Why Romans? Just before we launch into the second chapter of Romans …besides being the book written after 1 and 2 Corinthians, and where we find
ourselves in our travels with Paul--why wade through Romans?? Some
of the more difficult passages are tedious—some directed to the
Gentiles, others to the Jews of the day, living under the heavy hand of
the Law. Really, can’t we just read something LIGHT for a while? Is Romans that important? Yes.
Romans is the best summary of the Christian gospel in all the Bible. Martin Luther called it "really the chief part of the New Testament, and . . . truly the purest gospel." John Calvin said, "If we have gained a true understanding of this Epistle, we have
an open door to all the most profound treasures of the Scripture." In
other words, if you get Romans, you get Christianity.
The author, the apostle Paul, saw Christ after his resurrection from the dead and was commissioned by
him to be his authoritative spokesman (1 Corinthians 15.8-10). The word
"apostle" means one who is sent by another as his authoritative
representative. In other words, if this is true, Romans is not just the
words of a man, but the word of Christ that he revealed to Paul, and
through him to us. But is it true?
Because Paul knows the veracity of the book will be in question, he points people to how radically he opposed Christianity as a Pharisee before Christ appeared to him on the Damascus Road. (Paul's persecution of Christians was widely known.) Then he argues that the best explanation for his
radical reversal from a persecutor to a defender of this very faith is
that Christ appeared to him (Galatians
1.12-16) and made him his apostle. He tells these things to hostile
people who can easily verify them or reject them as outright lies.
Paul's calling and status as an apostle were confirmed by the other
eyewitnesses of the resurrection, so that he was not a mere renegade
making unsupported claims about his private experiences. He presented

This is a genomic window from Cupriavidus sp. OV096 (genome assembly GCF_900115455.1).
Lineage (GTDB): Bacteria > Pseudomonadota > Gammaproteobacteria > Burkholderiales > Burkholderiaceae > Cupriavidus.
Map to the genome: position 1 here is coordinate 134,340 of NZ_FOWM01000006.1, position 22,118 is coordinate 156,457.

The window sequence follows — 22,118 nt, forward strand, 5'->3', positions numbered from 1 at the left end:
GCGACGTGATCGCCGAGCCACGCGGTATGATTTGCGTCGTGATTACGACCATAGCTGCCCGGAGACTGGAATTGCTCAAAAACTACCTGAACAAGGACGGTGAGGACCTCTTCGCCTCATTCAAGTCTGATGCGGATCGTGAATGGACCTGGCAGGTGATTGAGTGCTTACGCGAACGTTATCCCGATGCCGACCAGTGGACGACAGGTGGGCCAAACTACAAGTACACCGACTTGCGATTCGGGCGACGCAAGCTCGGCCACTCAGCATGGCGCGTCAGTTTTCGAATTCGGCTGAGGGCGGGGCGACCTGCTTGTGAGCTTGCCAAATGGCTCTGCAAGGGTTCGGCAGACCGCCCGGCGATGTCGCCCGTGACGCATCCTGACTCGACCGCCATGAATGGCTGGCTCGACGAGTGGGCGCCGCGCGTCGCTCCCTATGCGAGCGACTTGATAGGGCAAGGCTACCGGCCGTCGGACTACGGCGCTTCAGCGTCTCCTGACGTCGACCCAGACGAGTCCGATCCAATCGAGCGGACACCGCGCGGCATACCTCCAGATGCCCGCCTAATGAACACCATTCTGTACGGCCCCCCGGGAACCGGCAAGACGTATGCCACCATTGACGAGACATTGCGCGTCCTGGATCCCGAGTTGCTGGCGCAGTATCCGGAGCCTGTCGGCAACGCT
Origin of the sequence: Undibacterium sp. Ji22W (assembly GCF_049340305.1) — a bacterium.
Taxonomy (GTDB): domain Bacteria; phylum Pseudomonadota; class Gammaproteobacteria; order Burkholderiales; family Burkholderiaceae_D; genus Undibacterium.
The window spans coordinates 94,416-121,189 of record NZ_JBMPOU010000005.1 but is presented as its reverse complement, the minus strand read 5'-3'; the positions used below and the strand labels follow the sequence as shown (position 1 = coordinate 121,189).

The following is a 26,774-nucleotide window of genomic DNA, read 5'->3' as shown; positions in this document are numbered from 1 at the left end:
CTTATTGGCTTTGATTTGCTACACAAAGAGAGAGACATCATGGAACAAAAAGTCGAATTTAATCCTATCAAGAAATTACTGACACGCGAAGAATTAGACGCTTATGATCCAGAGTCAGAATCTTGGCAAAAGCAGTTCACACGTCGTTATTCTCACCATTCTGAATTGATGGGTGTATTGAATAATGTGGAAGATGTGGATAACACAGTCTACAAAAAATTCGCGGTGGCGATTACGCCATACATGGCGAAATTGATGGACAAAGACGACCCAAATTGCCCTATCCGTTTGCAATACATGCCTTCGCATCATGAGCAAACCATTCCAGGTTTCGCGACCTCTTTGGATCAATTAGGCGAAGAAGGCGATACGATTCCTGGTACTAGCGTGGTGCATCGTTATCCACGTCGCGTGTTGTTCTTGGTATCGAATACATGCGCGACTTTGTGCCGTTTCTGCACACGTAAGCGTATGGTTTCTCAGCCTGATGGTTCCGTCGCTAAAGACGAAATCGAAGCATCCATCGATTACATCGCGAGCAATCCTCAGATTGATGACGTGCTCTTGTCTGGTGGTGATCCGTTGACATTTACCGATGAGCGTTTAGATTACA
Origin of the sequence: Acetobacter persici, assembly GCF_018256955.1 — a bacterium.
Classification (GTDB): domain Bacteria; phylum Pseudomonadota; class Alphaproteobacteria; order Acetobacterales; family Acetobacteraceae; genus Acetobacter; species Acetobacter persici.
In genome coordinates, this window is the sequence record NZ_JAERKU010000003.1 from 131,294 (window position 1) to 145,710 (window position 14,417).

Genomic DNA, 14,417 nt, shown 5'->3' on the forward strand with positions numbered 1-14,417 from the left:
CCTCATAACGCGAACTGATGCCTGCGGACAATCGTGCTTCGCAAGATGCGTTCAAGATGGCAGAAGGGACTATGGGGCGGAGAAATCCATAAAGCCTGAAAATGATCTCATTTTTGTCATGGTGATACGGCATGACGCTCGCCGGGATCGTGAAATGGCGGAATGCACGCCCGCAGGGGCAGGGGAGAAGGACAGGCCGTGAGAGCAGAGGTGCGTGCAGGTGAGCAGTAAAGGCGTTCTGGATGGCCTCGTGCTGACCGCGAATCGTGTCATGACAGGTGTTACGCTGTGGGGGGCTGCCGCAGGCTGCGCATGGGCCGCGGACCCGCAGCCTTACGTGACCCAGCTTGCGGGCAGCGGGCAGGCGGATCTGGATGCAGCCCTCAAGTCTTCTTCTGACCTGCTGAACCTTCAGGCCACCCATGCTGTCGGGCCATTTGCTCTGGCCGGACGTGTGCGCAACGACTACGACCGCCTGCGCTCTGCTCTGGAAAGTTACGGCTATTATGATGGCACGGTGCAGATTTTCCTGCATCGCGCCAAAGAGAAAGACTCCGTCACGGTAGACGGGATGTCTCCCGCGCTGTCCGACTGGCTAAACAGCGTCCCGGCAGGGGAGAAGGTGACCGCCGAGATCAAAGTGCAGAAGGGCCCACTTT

himself and his message to the other apostles, especially Peter, James
and John, who gave him the right hand of fellowship when they saw the
evidences of Christ's apostleship in his life (Galatians 2.7-9).
Besides all that, Paul spent the rest of his life suffering extraordinary
persecution and hardship for the truth of what he had once tried to
eradicate (2 Corinthians 11.23-28). In other words, he had not been
motivated to change his mind because there were perks in this life. He
said at one point, "If Christ is not raised from the dead, then we are
of all men most to be pitied" (1 Corinthians 15.19). He saw his
sufferings and the scars on his back as the "brand-marks of Jesus"
(Galatians 6.17), and pleaded his authenticity by the sufferings he was
willing to endure.
For millions of people, this letter of Paul, together with the other
letters he wrote (12 others in the New Testament) have for 2,000 years
proved, to make more sense out of reality than any other worldview.
These inspired writings have shed so much light on the biggest issues of
life: God, and human personhood, where we came from, and why we are
here; what the future holds, what evil and sin are, and what God has
done about our sin in the death of Christ. These
writings have described true happiness, and how life on earth is to be
ordered so that society flourishes instead of collapsing into chaos. For
2,000 years people have embraced this book as true because it answered
the biggest, most important, and hardest questions in a way that helped
make sense out of all reality.
Finally, the impact of this letter on the church and the world has simply been
unparalleled. It was a quote from this letter that God used in 386 to
convert St. Augustine, who became the most influential teacher in the history of the Church. It was Romans 1.17 that converted Martin Luther and unleashed in the sixteenth century what we know today as the Protestant Reformation. It was the exposition of this letter in 1738 that awakened John Wesley and unleashed what came to be known as the Great Awakening
in England and America, with all its amazing transformation for the
good of our two countries. And, to take just one 20th century example,
an unconverted Greek Orthodox student,
Dumitru Cornilescu, started translating the New Testament in Bucharest
in 1916. In Romans he was overcome with the reality of the great truths
of the gospel of Christ
and was converted. He published his translation in 1921 and it became
the standard Romanian translation, but he was exiled by the Orthodox
Patriarch in 1923 and died some years later in Switzerland.
I believe we are among the millions of Christians who have been won over by the truth and penetrating power of the Bible. And I pray that we will apply ourselves to the understanding of Paul’s Letter to the Romans - perhaps the greatest book in the Bible. Tomorrow, Romans 2!
I drew a lot of this from John Piper – there simply was no reason to recreate the entire wheel!
© 2023 Created by AllAboutGOD.com. Powered by
You need to be a member of All About GOD to add comments!
Join All About GOD